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Study claiming no emotional suffering after abortion was deeply flawed, analysis shows

December 20, 2016

A professor at Ohio’s Bowling Green University has produced a terse but devastating critique of a study published in the Journal of the American Medical Association (JAMA), purportedly showing that women do not suffer adverse psychological effects from abortion.

The JAMA study, which received widespread media attention, was seriously flawed in several different ways, argued Priscilla Coleman. The study—and the fact that it was published in a respected journal—shows a disturbing willingness to “ignore the foundation and methods of science in service to a political end.”

Coleman notes that the JAMA study used a simplistic measure of abortion outcomes, an unrepresentative sample of women who had procured abortions, and failed to take into account the different psychological effects that abortion might have at different points in pregnancy. Only 22% of the woman selected for the sample completed the study, and the authors acknowledged that women with negative experiences after their abortions may have been more likely to drop out of the study. Not surprising, funding for the JAMA research was provided by the David and Lucille Packard Foundation, which has an institution commitment to “advice reproductive health and right for women…”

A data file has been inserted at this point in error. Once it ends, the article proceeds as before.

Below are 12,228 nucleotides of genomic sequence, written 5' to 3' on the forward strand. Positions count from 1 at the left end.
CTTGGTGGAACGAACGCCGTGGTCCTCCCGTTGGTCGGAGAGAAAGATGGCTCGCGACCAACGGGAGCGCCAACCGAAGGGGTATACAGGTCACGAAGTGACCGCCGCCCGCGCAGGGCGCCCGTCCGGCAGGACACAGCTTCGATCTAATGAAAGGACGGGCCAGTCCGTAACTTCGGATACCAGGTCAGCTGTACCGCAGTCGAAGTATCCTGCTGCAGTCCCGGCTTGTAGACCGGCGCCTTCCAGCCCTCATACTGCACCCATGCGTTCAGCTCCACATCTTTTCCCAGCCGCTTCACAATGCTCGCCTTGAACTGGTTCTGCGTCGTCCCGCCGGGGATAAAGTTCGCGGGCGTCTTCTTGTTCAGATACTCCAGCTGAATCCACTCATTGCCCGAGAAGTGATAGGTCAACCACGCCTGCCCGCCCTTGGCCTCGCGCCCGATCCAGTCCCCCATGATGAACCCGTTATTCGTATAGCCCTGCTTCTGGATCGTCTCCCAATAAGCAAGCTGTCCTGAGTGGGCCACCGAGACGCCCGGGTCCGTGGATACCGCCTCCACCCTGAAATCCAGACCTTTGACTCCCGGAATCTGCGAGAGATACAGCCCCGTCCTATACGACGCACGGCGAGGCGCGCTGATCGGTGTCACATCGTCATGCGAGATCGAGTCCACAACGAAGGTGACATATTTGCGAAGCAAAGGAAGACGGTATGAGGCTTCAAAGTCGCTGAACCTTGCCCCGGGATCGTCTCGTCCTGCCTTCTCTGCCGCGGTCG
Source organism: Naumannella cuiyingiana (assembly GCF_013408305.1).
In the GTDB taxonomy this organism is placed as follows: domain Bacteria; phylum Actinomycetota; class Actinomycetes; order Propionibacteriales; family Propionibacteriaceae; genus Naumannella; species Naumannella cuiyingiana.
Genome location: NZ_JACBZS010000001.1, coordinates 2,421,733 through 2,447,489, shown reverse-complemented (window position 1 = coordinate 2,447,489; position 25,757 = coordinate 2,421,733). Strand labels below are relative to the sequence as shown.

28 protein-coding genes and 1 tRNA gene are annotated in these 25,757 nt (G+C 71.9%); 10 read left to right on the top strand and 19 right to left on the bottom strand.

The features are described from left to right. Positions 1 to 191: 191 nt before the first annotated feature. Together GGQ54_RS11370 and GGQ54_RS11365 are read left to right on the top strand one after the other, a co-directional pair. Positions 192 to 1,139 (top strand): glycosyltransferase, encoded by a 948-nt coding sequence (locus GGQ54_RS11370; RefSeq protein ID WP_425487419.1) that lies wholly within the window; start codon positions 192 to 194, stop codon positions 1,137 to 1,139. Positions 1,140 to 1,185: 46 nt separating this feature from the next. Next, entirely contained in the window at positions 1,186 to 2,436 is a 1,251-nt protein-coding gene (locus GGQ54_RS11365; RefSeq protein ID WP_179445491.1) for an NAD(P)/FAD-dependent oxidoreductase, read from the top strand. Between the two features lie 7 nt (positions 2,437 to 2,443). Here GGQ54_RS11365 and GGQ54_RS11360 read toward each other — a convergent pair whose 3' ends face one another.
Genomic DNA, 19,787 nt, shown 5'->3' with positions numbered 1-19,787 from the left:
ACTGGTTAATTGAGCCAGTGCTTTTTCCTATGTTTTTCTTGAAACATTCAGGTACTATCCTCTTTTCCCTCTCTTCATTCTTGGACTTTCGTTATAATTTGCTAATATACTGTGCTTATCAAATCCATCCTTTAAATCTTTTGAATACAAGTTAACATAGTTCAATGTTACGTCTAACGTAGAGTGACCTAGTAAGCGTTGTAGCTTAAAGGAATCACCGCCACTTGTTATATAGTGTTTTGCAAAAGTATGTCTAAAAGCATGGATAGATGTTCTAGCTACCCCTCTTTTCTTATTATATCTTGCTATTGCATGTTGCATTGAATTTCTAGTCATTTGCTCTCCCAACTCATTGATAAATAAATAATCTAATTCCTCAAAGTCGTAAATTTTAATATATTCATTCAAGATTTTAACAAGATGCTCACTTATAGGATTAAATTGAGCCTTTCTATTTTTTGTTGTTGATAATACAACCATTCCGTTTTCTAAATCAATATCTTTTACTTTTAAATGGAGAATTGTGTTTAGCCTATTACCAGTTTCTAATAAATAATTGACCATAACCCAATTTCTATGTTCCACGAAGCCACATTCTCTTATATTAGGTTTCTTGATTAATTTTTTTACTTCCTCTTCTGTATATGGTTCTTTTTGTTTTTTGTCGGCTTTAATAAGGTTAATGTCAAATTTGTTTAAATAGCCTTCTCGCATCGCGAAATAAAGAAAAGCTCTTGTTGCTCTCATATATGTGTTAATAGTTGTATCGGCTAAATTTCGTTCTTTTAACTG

Priscilla Coleman reports that in her own review of 22 different studies on the effects of abortion, involving nearly 900,000 participants, the results showed that women who procure abortion have an 81% increased risk of mental-health problems.

Coleman concludes that the JAMA study should be “tossed the dusty stack with other similarly compromised studies that have yielded results palatable to a culture fighting to normalize a procedure that will never feel natural or right to countless women.’”

 
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